Book Review

An oaf and a shroud - Two local authors write books for children

By: Reene Abbott, for the Auburn Journal
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Carol Guild, features editor for the Auburn Journal, initiated the Support Placer Writers program in 2015 to promote local authors and inspire AJ readers to buy and read their books.
I have reviewed both fiction and non-fiction; additionally I reviewed a book helping writers perfect their craft and one outlining steps parents can take to make their children more proficient at reading.
There are subcategories of writing, two of which are juvenile and young adult, and it is important for children and teen-agers to be given books geared to their ages so that reading, instead of being an “assignment,” becomes entertainment, a pastime, a looked-forward-to time of wonder, fantasy and adventure.

“Oaf in Ophir”
In Daniel G. Linsteadt’s wonderful book, “Oaf in Ophir,” Emory, a little boy spending the summer at his grandmother’s rural home, enjoys being away from his own neighborhood with rows of houses and apartments, with “trees and bushes … crammed into tiny yards or neatly placed in the small neighborhood park.”
Being able to roam among trees and streams and flower-filled clearings, Emory seems to be surprisingly in tune with the plants and birds. The jays are particularly quiet one afternoon, as if something is causing them concern. Could it be the mysterious, mythical Oaf reported to live in the area?
Emory sees a knothole in a tree; the next day the knothole is gone. Was the Oaf there and did he disappear into the knot?
Emory questions his grandmother about the Oaf, who not only encourages him to try to find the Oaf, but also prepares a very special sandwich for Emory to give to him and suggests he write a note to the Oaf.
Does his grandmother know more than she’s telling?
Without lecturing or moralizing, Linsteadt quietly lets the reader in on the history of the Oaf, his reasons for living outdoors, and his efforts to preserve and protect the countryside and the plants and animals living there.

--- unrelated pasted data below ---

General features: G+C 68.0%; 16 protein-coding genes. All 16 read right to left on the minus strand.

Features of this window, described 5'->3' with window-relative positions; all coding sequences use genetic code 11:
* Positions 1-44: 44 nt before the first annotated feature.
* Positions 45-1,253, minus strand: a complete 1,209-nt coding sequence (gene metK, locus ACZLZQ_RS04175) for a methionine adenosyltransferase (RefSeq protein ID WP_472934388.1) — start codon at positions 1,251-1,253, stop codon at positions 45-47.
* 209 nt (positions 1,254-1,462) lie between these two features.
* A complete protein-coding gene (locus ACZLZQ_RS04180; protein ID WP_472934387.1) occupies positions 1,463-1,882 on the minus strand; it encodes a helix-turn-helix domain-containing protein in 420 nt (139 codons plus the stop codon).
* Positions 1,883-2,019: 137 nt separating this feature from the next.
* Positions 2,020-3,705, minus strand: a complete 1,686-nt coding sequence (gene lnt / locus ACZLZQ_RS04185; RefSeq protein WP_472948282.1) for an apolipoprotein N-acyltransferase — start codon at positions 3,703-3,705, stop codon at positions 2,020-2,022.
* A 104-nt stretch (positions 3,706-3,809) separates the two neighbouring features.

Those of us who are lucky enough to live in this extraordinary place should read this book and share its message with children so they, too, will appreciate and defend it, and perhaps, one day, become a special knot on a special tree.
Linsteadt’s book, “Oaf in Ophir,” is available at,, and A sequel is in the works.
Linsteadt is a resident of Auburn.

“Peril of the Sinister Scientist”
Janet Ann Collins mixes a little bit of religion into her charming story of a little boy trying to figure out who he is.
Joshua Davidson learns that before he was born his mother worked in a secret laboratory in Arizona where a scientist named Sindoni covertly attempted to develop a clone made from the blood of Christ on the Shroud of Turin. He comes to believe he is the result of that experiment and is, in fact, the clone of Jesus Christ and acts accordingly at school, only to get into trouble at every turn. He misses classes, loses his two best friends, insults a girl in a wheelchair, gets locked in the janitor’s closet, and starts a food fight in the cafeteria.
Having lost his friends, Joshua sits at the “nerd” table at lunchtime with Chris, who, because he has a lot of comic books about Christ, Joshua asks about the Shroud of Turin. Later, at the library, Joshua checks out books about the Shroud and finds out that “Sindone” is another name for the Shroud.
Oh no! Sindoni must have been a code name! Now he knows for sure he is a clone!
A mysterious brown car is seen outside their apartment, a car belonging to the scientist who conducted the experiment, which concerns his mother and frightens Joshua.
His mother once remarked that the rich man who set up the lab, and the scientist, were both arrested, so Joshua makes a mighty effort to avoid the scientist, who he is sure wants to kidnap him and hold him for ransom, and “rescue” his mother from the scientist’s evil clutches, all while waiting impatiently for his Christ-like powers to kick in.
Maybe he would get his miracle powers by being struck by lightning.
But until that happens, Joshua must avoid the scientist and try to keep his mother safe from him.
The subsequent days show our young hero to be doughty and brave, and to be the miraculous hero he was born to be.
Throughout the book Collins, an author with great insight into the mind of a child, had me laughing out loud at some of Joshua’s thoughts, comments and actions during his adventures.
As I read, I continually thought this book would make a great Disney Channel movie.
“Peril of the Sinister Scientist,” by Janet Ann Collins is available at,, and Collins is a resident of Grass Valley.
Reene Abbott lives and reads in Colfax and gives books as gifts to everyone.